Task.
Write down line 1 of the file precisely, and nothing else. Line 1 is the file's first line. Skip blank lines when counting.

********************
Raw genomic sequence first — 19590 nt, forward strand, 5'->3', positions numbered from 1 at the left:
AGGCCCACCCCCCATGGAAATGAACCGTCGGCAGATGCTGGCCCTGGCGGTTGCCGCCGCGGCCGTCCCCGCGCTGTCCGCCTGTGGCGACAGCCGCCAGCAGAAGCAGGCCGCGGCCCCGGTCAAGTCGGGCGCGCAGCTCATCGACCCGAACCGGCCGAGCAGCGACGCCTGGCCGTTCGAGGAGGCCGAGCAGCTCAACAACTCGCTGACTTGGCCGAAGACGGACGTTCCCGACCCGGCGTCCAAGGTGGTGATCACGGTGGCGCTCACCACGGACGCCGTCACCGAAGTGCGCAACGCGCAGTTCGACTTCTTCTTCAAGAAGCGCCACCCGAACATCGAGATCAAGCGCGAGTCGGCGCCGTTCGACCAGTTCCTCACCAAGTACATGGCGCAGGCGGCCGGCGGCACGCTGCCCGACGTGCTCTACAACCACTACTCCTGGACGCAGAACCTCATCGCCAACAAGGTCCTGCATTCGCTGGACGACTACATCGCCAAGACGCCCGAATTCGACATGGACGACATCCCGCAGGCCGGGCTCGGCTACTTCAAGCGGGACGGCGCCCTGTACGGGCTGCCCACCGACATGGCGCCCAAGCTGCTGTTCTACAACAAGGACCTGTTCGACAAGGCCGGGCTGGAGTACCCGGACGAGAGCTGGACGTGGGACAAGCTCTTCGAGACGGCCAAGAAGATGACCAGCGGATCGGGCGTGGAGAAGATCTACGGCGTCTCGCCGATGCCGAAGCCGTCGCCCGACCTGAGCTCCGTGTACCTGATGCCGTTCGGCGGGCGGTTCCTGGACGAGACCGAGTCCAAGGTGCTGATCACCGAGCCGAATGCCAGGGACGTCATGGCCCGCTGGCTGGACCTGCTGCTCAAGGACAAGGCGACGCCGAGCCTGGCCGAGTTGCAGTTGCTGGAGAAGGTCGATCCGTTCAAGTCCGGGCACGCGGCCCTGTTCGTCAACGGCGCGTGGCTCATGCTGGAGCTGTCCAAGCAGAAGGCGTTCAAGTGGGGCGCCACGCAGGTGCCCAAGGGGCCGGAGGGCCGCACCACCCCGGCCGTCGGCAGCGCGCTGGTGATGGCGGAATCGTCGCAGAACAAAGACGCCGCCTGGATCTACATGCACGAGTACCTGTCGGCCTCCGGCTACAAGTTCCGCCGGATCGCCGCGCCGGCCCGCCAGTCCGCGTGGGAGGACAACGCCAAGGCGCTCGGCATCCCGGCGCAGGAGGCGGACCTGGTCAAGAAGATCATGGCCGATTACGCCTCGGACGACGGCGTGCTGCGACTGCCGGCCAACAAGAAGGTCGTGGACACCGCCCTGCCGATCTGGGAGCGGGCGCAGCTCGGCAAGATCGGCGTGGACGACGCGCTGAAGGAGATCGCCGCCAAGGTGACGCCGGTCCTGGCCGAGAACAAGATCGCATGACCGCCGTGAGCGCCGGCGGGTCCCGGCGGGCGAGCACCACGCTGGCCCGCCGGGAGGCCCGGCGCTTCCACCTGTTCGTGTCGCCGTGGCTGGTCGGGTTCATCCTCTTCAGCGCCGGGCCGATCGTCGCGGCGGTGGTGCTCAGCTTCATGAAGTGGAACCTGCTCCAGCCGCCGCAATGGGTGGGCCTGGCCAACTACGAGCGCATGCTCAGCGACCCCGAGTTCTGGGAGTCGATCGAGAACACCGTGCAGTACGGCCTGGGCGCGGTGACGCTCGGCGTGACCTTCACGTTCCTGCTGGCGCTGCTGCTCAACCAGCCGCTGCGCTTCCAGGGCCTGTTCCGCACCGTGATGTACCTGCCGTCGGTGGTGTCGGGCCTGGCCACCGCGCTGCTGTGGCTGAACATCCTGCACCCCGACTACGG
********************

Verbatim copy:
Raw genomic sequence first — 19590 nt, forward strand, 5'->3', positions numbered from 1 at the left: